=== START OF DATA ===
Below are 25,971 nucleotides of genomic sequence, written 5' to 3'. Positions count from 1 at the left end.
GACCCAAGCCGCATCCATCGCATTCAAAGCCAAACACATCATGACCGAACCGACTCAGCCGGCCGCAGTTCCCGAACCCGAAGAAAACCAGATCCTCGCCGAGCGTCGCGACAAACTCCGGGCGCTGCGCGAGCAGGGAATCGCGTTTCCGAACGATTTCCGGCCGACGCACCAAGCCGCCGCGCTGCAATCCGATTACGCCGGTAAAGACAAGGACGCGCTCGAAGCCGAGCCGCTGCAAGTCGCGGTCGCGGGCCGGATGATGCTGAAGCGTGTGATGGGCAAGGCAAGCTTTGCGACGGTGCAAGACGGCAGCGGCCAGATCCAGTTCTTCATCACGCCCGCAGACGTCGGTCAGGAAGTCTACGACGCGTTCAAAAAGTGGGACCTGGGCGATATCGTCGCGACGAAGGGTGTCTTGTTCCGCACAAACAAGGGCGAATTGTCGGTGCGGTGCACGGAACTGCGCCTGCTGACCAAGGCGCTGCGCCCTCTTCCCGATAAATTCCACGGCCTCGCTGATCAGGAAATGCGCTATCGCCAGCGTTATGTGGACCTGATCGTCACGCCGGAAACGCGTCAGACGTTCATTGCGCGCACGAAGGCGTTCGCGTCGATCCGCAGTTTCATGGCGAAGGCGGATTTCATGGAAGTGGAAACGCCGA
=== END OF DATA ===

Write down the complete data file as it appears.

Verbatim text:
Below are 25,971 nucleotides of genomic sequence, written 5' to 3'. Positions count from 1 at the left end.
GACCCAAGCCGCATCCATCGCATTCAAAGCCAAACACATCATGACCGAACCGACTCAGCCGGCCGCAGTTCCCGAACCCGAAGAAAACCAGATCCTCGCCGAGCGTCGCGACAAACTCCGGGCGCTGCGCGAGCAGGGAATCGCGTTTCCGAACGATTTCCGGCCGACGCACCAAGCCGCCGCGCTGCAATCCGATTACGCCGGTAAAGACAAGGACGCGCTCGAAGCCGAGCCGCTGCAAGTCGCGGTCGCGGGCCGGATGATGCTGAAGCGTGTGATGGGCAAGGCAAGCTTTGCGACGGTGCAAGACGGCAGCGGCCAGATCCAGTTCTTCATCACGCCCGCAGACGTCGGTCAGGAAGTCTACGACGCGTTCAAAAAGTGGGACCTGGGCGATATCGTCGCGACGAAGGGTGTCTTGTTCCGCACAAACAAGGGCGAATTGTCGGTGCGGTGCACGGAACTGCGCCTGCTGACCAAGGCGCTGCGCCCTCTTCCCGATAAATTCCACGGCCTCGCTGATCAGGAAATGCGCTATCGCCAGCGTTATGTGGACCTGATCGTCACGCCGGAAACGCGTCAGACGTTCATTGCGCGCACGAAGGCGTTCGCGTCGATCCGCAGTTTCATGGCGAAGGCGGATTTCATGGAAGTGGAAACGCCGA